It’s not so much that Mike (the he-man) has the answers as he thinks he does and Abby’s so lost romantically (her assistant producer says, “This could be a good boyfriend for us!”), she can’t help but listen to someone who sounds like they know what they’re talking about. (He’s lost too, which Taylor seems to dismiss, but Mike’s brand of defensive humor does seem to exist and I find his utter terror when confronted with the vulnerability that love brings utterly honest). When they both learn something, that’s what I find fascinating. Though, I felt like the end was a bit forced into a rom-com box after what seemed to me a pretty daring, sometimes more subtle than appearances would have you think, illustration of the contradictions and fears of modern romance. Taylor calls it a “nasty little sex war,” and yes, it is. Because that’s how it feels sometimes – the truth is that power is an issue in relationships and it seems like the person who cares the least fares the best (see: Mike coaching Abby on manipulative, abusive telephone etiquette). But we all hope that we can find someone in the end with whom it’s okay to be vulnerable, who’ll put their own vulnerable hearts in our hands and that perhaps the power can go back and forth.

The line in Taylor’s review that kept giving me frustrated flashbacks was, “Alert, however, to the fact that they’re catering to the I’m-not-a-feminist-but … generation of women — ladies who want their career achievement and their happy-ever-after tied up together in a shiny pink bow — ”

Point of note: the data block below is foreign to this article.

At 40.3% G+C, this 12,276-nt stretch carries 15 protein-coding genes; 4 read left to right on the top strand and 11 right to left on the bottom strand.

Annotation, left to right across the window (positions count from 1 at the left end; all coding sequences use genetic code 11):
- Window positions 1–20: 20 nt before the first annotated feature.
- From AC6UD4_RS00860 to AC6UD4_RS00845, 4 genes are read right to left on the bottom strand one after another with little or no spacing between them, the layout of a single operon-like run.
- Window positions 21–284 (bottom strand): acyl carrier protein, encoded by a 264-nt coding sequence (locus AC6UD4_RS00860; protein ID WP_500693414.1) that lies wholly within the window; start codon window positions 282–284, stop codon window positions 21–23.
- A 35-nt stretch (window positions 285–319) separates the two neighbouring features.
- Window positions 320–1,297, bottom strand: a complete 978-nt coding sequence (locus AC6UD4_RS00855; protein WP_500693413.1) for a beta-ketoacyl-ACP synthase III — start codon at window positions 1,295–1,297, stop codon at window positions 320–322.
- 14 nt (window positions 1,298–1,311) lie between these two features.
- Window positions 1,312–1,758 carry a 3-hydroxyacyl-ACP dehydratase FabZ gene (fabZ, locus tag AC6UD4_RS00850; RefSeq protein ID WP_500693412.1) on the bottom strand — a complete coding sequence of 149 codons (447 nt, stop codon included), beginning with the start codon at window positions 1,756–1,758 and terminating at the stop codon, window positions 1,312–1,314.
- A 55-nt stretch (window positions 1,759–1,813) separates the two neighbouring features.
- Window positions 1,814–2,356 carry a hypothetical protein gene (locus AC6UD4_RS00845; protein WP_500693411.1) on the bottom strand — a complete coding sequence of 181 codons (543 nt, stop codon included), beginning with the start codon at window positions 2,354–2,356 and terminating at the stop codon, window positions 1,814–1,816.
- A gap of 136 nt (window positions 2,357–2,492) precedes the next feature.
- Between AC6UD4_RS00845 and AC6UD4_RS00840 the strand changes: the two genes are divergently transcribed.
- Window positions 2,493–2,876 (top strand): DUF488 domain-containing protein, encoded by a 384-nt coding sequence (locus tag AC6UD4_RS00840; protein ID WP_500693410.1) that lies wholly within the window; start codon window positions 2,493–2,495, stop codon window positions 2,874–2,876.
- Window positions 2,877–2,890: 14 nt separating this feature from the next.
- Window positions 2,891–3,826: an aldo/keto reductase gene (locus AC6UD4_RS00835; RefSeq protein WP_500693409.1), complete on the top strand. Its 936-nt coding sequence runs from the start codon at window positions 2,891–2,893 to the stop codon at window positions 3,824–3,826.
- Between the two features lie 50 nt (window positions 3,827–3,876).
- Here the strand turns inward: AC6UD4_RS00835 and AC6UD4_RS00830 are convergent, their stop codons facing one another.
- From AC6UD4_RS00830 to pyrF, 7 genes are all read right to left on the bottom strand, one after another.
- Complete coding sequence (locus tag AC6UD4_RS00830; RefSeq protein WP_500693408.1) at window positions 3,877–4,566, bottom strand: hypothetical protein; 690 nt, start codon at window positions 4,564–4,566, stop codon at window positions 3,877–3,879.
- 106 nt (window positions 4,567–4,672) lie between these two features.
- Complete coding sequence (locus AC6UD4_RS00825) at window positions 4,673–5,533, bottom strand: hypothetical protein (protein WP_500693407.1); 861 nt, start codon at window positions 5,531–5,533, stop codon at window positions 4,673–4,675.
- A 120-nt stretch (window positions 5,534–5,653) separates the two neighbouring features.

Yes. My generation of feminists (thanks to the generations and waves before us) have learned that’s it’s alright to say, “We want it all. We want to be capable and successful human beings and we want marriage and kids too.” Or whatever you want, or don’t want, that’s okay too. If you want to be a stay at home mom, guess what, that’s okay. If you don’t want marriage and kids, also okay. And what the hell is wrong with that? Did our feminist foremothers fight so that we would have to choose between slices of a life? The apple or the peach? Why not the whole pie or several slices on one plate? Did they fight so that we would force EACH OTHER out of the home and refuse to acknowledge that’s where some of us what to be? I find myself a more well-rounded feminist when I acknowledge that, for me, a full life includes both writing/publishing my books and a happy family with a husband and children. Of course it’s hard to have everything you want and even harder to have it “tied up together in a shiny pink bow,” because it requires negotiation, communication and work. But my foreparents have taught me well – I’m not going to deny myself any aspect of a life that I feel compelled to have, because that would make me a less complete, fulfilled person.